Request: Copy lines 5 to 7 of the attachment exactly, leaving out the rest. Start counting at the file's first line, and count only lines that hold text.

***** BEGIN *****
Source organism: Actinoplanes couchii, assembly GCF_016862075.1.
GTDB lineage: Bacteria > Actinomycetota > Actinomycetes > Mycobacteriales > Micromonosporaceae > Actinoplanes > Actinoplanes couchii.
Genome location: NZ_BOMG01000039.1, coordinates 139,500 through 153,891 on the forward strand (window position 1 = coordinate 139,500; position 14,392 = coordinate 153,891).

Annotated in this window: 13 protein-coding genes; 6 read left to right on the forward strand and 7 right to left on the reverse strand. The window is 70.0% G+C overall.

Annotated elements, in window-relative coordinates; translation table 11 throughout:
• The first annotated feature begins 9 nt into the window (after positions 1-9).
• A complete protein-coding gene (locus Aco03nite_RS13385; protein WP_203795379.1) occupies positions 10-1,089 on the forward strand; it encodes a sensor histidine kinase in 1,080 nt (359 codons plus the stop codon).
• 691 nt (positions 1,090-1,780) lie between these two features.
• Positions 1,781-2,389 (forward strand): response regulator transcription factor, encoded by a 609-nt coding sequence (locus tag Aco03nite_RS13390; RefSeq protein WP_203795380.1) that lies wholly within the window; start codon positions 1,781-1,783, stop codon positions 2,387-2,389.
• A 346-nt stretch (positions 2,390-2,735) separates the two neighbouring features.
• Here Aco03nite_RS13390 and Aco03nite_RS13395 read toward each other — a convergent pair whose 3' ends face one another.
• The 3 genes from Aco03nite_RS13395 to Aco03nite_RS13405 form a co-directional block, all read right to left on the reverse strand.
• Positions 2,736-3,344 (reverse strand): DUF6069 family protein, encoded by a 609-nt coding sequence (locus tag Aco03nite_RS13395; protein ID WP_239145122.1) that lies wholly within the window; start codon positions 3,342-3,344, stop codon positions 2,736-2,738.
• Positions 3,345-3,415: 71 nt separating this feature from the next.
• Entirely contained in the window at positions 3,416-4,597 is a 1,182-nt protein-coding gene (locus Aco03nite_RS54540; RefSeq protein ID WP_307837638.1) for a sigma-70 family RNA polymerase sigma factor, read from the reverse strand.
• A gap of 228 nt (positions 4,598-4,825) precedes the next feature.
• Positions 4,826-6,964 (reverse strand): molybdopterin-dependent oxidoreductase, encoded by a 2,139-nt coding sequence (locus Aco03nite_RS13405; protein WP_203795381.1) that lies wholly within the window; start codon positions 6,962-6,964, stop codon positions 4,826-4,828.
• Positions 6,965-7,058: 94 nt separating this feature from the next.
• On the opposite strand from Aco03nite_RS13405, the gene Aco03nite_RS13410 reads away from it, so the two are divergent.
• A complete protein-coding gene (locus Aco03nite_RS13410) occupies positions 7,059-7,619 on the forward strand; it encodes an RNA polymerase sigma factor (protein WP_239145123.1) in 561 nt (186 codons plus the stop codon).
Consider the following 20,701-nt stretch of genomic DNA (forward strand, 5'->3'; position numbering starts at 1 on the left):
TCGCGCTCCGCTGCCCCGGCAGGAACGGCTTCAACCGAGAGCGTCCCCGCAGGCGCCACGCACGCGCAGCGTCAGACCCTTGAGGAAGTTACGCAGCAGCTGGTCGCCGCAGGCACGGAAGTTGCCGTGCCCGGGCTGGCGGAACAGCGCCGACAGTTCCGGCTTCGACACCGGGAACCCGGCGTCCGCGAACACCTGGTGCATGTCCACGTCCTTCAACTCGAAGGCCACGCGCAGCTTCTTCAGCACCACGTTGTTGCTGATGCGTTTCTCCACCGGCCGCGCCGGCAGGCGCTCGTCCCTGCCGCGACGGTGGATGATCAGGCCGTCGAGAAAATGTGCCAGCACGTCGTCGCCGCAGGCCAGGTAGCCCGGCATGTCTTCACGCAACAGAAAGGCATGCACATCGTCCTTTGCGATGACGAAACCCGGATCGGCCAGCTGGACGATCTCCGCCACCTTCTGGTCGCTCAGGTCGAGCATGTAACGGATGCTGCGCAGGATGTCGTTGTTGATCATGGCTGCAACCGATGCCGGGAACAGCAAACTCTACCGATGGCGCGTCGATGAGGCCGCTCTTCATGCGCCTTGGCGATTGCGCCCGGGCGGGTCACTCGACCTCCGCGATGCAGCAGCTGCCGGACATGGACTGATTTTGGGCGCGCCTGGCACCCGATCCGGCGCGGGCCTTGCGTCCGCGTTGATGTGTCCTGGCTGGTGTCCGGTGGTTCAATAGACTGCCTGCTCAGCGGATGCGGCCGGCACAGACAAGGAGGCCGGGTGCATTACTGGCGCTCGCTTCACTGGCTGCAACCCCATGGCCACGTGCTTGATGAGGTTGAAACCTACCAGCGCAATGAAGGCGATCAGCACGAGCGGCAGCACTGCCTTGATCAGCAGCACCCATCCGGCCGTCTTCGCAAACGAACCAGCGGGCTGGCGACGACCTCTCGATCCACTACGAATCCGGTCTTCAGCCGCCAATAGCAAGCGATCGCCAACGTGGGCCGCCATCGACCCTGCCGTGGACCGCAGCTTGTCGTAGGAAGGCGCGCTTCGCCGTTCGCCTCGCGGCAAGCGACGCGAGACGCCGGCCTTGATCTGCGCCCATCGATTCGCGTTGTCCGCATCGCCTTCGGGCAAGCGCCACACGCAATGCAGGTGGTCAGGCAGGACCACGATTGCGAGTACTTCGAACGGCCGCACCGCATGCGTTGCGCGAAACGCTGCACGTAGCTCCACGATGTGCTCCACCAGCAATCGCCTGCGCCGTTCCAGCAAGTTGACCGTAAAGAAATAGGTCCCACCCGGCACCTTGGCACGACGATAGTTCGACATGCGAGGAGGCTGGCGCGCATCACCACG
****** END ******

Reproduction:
Annotated elements, in window-relative coordinates; translation table 11 throughout:
• The first annotated feature begins 9 nt into the window (after positions 1-9).
• A complete protein-coding gene (locus Aco03nite_RS13385; protein WP_203795379.1) occupies positions 10-1,089 on the forward strand; it encodes a sensor histidine kinase in 1,080 nt (359 codons plus the stop codon).